Anthony Cudahy: ‘My Work Feels Like a Living History’

The artist discusses his found-image collection and the mutating, collaborative motifs it inspires within his practice

BY Ivana Cholakova AND Anthony Cudahy in Interviews | 23 OCT 23

On a damp and dour morning in London last week, I met with American painter Anthony Cudahy for a lively discussion about his latest body of work, Double Spar, a dual exhibition at GRIMM and Hales Gallery, marking the artist’s first solo project in the UK.

While walking through GRIMM’s intimate gallery space – the warm sunset tones of Cudahy’s canvases providing welcome respite from the overcast sky outside – we discussed our mutual love of mediaeval art and touched on his avid interest in image histories, his love of musician Arthur Russell and the canonical motifs that resurface time and again in his paintings. 

This interview is the first in a new series of London gallery visits where I drop in on an artist to discuss the main themes behind their latest exhibition and artistic processes. 

Anthony Cudahy, Sebastian study, 2023, oil on linen, 61 × 46 cm. Courtesy: the artist and Hales, London and New York; photograph: JSP Art Photography

Ivana Cholakova What is the main concept behind Double Spar, and how do the works at GRIMM and Hales interact with one another?

Anthony Cudahy There are a lot of thematic touchstones that I wanted to address with the dual-venue show. Iterative imagery has been in my practice for a long time: certain poses or symbols double or mutate as my work develops. For Double Spar, I conceived the paintings either in pairs or in response to one another between the two spaces; it became this continuous meta narrative.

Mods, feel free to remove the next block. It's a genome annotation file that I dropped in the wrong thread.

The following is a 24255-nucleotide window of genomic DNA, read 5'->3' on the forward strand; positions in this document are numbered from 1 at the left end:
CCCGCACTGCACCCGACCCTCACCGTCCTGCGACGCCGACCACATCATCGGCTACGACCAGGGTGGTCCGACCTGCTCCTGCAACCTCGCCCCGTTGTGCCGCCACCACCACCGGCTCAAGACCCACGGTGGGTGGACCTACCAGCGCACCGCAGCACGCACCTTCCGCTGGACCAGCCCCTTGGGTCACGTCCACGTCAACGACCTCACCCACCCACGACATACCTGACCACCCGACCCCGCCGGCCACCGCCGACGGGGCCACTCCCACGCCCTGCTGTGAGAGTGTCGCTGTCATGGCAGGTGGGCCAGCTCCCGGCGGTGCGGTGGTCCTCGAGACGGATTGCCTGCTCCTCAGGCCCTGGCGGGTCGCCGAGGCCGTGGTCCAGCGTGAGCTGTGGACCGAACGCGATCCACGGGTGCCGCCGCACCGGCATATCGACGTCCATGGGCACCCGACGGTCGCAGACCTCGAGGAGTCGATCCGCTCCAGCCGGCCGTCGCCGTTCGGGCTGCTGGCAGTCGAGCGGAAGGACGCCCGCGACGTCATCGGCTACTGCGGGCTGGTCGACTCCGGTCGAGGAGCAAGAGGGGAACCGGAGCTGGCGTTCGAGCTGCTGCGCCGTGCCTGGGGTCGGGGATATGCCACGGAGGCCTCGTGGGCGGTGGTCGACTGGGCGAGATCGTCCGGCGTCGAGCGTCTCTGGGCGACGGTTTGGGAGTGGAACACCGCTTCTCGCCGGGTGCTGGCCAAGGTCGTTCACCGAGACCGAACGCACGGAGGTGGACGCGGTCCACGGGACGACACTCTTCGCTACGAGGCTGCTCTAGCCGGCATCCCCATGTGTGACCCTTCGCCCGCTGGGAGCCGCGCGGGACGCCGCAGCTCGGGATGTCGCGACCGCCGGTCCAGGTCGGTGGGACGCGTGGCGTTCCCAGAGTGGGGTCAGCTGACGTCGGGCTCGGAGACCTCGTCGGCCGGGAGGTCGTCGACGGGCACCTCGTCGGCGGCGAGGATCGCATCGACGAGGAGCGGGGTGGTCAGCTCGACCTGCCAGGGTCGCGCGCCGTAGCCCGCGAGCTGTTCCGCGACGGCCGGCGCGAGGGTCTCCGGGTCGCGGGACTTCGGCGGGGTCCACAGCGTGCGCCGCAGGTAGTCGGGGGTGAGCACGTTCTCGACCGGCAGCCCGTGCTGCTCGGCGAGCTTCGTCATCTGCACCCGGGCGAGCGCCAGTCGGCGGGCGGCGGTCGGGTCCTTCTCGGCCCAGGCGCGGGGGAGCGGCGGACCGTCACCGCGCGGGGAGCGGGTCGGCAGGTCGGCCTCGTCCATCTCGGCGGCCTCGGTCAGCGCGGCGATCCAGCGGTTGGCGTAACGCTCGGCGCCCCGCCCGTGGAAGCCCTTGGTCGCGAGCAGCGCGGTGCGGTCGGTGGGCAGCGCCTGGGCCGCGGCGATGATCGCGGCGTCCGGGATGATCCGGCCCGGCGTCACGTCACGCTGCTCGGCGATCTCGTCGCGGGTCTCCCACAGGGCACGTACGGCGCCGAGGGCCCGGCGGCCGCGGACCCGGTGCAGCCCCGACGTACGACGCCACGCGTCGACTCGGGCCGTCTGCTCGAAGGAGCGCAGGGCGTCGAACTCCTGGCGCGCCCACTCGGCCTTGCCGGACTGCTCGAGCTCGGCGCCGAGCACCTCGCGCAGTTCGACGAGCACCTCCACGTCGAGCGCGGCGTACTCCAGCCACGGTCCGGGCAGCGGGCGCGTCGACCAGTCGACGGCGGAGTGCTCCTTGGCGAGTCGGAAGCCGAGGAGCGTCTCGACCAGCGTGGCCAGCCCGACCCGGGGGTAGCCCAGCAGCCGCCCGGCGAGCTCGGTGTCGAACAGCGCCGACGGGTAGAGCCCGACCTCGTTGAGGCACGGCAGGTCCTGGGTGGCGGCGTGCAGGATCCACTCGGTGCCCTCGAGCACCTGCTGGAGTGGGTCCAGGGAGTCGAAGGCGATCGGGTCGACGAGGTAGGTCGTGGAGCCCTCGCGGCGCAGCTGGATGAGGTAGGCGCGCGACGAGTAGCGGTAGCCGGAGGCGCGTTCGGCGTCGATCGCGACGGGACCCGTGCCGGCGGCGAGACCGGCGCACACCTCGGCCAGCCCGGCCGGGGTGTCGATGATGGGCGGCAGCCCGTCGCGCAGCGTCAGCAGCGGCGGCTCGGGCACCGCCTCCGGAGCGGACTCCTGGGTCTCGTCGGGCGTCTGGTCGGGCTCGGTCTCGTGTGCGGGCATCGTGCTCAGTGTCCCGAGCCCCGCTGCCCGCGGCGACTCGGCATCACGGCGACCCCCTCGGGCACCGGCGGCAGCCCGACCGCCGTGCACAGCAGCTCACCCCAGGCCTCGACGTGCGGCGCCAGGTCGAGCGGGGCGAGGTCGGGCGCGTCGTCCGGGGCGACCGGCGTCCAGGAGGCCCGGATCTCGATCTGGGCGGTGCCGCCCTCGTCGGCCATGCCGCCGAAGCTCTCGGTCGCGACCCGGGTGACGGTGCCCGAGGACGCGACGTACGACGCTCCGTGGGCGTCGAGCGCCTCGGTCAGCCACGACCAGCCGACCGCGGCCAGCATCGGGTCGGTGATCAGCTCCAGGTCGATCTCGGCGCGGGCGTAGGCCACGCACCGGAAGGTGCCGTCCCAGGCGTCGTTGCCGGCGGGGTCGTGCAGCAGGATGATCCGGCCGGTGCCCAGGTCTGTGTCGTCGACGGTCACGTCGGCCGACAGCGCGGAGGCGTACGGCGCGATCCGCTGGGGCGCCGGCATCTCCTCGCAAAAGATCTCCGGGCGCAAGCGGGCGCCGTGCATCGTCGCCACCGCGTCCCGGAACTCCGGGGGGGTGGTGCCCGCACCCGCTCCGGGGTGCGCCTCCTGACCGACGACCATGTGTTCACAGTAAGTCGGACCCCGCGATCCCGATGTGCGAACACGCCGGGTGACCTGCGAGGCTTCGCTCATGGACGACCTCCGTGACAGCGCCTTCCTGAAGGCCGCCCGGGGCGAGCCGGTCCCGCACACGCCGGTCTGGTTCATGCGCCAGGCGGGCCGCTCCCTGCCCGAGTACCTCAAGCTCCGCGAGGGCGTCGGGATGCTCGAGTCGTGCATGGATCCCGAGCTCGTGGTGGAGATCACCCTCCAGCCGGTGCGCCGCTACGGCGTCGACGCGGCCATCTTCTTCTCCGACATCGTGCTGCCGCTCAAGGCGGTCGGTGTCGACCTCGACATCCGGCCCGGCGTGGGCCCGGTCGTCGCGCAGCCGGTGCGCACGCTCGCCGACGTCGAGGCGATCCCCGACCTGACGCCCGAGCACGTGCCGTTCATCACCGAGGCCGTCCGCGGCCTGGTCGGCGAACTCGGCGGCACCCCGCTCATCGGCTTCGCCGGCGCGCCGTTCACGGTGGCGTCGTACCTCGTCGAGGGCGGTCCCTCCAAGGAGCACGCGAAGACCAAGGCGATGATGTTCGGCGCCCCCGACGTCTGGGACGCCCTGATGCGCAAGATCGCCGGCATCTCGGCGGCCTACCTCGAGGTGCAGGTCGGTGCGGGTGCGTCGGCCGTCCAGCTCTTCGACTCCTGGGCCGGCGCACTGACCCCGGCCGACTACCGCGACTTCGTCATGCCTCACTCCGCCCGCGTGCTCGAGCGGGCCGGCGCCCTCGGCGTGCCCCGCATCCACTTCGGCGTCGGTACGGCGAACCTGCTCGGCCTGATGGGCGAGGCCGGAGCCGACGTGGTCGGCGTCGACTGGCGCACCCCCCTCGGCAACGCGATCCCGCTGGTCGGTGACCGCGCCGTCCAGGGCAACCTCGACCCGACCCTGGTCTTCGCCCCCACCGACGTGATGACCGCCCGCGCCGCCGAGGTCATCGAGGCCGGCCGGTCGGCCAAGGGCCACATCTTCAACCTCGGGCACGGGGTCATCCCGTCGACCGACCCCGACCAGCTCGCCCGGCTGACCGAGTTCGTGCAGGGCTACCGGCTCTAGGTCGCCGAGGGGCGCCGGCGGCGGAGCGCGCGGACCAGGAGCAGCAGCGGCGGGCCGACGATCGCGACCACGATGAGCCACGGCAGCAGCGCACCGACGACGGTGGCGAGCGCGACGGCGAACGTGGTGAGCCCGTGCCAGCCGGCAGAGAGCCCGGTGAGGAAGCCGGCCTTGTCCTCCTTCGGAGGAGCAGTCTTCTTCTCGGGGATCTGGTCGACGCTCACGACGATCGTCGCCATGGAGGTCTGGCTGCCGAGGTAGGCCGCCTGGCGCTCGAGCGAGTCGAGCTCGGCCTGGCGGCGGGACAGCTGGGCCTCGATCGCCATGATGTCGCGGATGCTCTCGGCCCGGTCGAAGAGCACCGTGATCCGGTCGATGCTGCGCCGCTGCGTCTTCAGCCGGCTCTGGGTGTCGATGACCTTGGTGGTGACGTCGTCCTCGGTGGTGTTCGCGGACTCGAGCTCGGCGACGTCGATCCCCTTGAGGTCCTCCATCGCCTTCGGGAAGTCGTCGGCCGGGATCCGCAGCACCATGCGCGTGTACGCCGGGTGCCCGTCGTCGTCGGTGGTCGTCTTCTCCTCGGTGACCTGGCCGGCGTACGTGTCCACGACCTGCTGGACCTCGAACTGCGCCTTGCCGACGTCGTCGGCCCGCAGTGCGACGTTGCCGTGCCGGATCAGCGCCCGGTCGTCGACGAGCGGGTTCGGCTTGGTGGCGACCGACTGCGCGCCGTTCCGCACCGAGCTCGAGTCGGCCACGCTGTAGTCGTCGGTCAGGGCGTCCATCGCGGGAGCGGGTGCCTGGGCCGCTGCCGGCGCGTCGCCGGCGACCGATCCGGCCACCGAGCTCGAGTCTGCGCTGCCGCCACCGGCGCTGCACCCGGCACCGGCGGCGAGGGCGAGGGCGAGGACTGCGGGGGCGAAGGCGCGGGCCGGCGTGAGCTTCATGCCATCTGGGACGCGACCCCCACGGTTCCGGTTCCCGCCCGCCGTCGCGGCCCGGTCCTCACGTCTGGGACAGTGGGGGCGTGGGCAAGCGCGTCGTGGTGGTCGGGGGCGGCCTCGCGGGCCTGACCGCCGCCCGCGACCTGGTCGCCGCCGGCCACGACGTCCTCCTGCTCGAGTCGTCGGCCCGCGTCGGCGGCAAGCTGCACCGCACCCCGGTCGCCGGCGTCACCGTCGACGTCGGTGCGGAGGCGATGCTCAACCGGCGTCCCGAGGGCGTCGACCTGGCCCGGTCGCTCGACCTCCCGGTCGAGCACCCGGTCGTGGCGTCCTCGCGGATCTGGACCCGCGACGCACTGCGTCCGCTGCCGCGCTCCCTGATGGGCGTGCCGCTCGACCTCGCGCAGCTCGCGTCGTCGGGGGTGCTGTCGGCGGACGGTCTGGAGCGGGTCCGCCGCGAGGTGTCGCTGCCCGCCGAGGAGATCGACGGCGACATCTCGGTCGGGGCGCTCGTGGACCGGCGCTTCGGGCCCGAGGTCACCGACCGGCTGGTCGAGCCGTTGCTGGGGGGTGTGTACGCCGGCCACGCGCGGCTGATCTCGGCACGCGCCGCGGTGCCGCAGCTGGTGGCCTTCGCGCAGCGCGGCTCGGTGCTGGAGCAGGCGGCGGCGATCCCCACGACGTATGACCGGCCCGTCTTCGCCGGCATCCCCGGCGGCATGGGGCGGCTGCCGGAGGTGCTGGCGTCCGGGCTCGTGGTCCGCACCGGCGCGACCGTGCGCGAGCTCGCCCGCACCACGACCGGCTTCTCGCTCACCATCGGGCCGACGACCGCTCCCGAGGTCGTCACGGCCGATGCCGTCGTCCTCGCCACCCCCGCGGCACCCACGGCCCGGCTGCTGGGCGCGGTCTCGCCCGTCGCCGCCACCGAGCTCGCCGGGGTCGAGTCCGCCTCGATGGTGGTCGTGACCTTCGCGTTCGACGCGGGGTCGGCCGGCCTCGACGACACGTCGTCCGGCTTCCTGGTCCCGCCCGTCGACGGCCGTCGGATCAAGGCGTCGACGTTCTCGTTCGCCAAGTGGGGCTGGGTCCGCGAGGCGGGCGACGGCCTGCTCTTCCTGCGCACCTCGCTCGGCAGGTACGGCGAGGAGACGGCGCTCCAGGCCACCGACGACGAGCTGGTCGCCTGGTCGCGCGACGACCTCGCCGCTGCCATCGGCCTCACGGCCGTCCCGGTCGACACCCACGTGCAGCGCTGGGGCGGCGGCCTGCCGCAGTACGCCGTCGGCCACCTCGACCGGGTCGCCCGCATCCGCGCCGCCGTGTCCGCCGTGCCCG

At times, the iterations are literal, as in Sebastian study [2023] at Hales and Sebastian, before or after [2023] at GRIMM, where both figures borrow their pose from Carl Sprinchorn's Couple, Atlantic City [1933], which itself has echos of Pietro Perugino’s St Sebastian [c.1495]. Yet, the paintings interact in more subtle ways as well. With Arthur Russell on the shore [2023], for instance, I intuitively placed the musician’s bare foot in the stream. There’s a moment of shoeless synchronicity with another painting at Hales, Three ages [2023], which again duplicates a pose from Pieter Bruegel the Elder’s Netherlandish Proverbs [1559] in which a man walks headfirst into a brick wall, one shoe on and one off.

Anthony Cudahy, Arthur Russell on the shore, 2023, oil on linen, 183 × 152 cm. Courtesy: the artist and GRIMM; photograph: JSP Art Photography

IC Music permeates your works. What role does it play in your practice?

AC With Arthur Russell on the shore, I was really thinking about the artist and his legacy. I pictured his music existing in a continuum, or being on a wavelength that is still resonating. I wanted to create a moment of aliveness and electricity in the stream, and it made sense for the contact to be directly with his skin. It’s a stark contrast to the rest of the painting which is imbued with cooler tones; his ghostly figure is constantly disappearing and reappearing.

Music is really important to me. I’m always listening to Arthur Russell, he’s an anchor for me. He had this lyrical sensibility that makes his music feel highly personal when you listen to it. His style was so idiosyncratic and non-hierarchical: he wasnt afraid of making music that pulled from a tonne of different genres. His estate has been releasing music from his archives for the past couple of decades, which sounds like a difficult project considering he was such a perfectionist that he sometimes recorded a song more than 50 times and many iterations exist. I relate to the idea of having a baseline structure, which also allows for improvisation.